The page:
It was great to see Norman Osborn get involved, Dr. Doom has to share his genius once again and not let it be unsaid either, then to see Red Skull, Crossbones, and Sin all working this plan together was just awesome and not wasted pages or needless crossover. Sharon Carter had great moments as well with deciding to stand and face her actions in order to save Bucky; Sam “Falcon” Wilson also had great moments of being a hero saving the day. I even forgot how much Hank Pym was involved in this, of course as the Wasp…yup strange times at Marvel. Of course the big payout moment was the heroes having to fight to save Cap’s body while Steve and Skull fight over the mind, but when that finally happens and we see Bucky and Cap reunited, I can hear the audience jump up and scream! This was a great adventure and I really enjoyed revisiting; just a stronger testament to how amazing Ed Brubaker is as a writer. What would you say was your overall favorite moment Rafa?
That is hard, because there are so many standout moments. If I have to pick a favorite moment, I would have to say it’s the fight between Bucky Captain America and Red Skull Steve in front of the Lincoln Memorial; I mean talk about the symbolism and stakes in that fight. I really enjoyed how Red Skull was fighting both Captain Americas on both a physical and mental plane. It is a fight you feel invested in. After all the groundwork that Brubaker puts into his epic story, watching Steve overcome the Red Skull’s mind and bringing himself back is awesome! This to me is what makes all of Brubaker’s run so important. Also, I really enjoyed the moments where Steve is trapped in time. You can see how someone could become crazy from experiencing that.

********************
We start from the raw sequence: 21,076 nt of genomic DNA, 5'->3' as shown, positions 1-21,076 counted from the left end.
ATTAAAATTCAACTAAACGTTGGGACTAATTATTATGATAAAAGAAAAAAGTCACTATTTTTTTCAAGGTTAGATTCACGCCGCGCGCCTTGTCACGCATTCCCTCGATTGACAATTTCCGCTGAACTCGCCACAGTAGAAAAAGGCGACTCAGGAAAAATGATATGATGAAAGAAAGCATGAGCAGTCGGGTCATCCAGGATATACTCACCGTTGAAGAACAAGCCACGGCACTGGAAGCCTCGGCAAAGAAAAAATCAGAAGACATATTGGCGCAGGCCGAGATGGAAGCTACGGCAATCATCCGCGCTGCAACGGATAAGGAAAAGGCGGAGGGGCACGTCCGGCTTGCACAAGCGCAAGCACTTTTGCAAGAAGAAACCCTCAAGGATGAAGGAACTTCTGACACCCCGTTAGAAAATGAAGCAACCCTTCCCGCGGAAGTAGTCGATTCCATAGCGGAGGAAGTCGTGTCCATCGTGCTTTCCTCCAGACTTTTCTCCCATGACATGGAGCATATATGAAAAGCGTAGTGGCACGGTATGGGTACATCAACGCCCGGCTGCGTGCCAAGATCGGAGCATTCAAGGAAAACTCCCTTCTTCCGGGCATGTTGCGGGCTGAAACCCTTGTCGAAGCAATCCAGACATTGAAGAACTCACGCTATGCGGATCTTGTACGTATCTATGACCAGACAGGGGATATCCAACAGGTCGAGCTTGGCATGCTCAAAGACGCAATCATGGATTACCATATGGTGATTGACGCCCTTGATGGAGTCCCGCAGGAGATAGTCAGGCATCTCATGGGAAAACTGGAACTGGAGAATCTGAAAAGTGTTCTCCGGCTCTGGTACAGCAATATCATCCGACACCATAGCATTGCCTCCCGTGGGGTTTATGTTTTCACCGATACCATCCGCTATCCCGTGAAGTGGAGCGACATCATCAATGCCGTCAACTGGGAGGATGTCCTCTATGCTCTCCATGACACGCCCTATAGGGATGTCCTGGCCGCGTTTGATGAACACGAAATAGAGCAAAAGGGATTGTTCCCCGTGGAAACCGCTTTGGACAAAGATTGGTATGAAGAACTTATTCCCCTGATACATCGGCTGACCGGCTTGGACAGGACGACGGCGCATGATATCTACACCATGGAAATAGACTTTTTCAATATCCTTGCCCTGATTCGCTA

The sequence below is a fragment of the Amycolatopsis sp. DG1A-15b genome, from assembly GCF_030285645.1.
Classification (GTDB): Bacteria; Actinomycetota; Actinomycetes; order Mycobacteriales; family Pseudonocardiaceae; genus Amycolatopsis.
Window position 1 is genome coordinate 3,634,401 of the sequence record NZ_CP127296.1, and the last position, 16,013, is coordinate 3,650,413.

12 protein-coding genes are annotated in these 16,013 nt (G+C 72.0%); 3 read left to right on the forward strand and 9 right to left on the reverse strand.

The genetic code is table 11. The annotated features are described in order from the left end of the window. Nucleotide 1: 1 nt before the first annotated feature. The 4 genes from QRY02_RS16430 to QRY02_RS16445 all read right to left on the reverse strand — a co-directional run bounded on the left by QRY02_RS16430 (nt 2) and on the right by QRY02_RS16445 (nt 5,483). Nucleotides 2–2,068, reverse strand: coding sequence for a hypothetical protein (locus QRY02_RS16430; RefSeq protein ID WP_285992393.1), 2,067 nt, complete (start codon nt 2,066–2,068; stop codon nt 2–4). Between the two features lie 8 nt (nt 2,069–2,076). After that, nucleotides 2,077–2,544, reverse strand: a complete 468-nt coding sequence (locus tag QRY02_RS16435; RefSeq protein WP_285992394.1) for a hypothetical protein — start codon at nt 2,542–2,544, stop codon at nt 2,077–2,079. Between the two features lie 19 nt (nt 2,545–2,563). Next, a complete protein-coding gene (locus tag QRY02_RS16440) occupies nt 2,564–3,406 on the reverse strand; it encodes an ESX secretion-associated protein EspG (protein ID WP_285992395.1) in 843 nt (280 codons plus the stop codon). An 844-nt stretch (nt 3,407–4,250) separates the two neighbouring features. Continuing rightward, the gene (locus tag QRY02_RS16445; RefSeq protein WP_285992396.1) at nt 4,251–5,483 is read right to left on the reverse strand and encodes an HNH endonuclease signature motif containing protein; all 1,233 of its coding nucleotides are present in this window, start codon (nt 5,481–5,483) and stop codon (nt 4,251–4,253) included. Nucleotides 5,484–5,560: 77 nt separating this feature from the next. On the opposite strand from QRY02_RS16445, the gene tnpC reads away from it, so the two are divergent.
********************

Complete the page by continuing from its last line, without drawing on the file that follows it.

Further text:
Particularly, I love the scene where he relives the moment in which Namor dislodges him from the ice. The way he pleads for his friend to look at him feels so helpless and so sad. It was a poignant moment that showed me a man that was just tired. It is these moments where Steve is humanized, where he is made to relive the trauma of his life as he is trapped in the timeline of his past that makes this so much more endearing. You actively root for Steve to escape. Overall, this was something I truly loved about Brubaker’s Captain America; Steve is a man I want to root for.
Spot on observation that was a harsh moment and honestly when he couples that with saying he wished his eyes were closed makes me think how hard being the ice really was for him. Bryan Hitch did such a great job with that facial feature that I can’t help but feel for him. So now that we have shared about Steve’s return it is time to talk about the return of the Bat. For this read we would recommend the following road map of starting with Batman & Robin vol 1 #13 – 14, then Return of Bruce Wayne 1 – 6, back to Batman & Robin vol 1 for 15 – 16, and ending with Batman: the Return. Rafa why don’t you open this up for us as I know you really get into the mind of Morrison.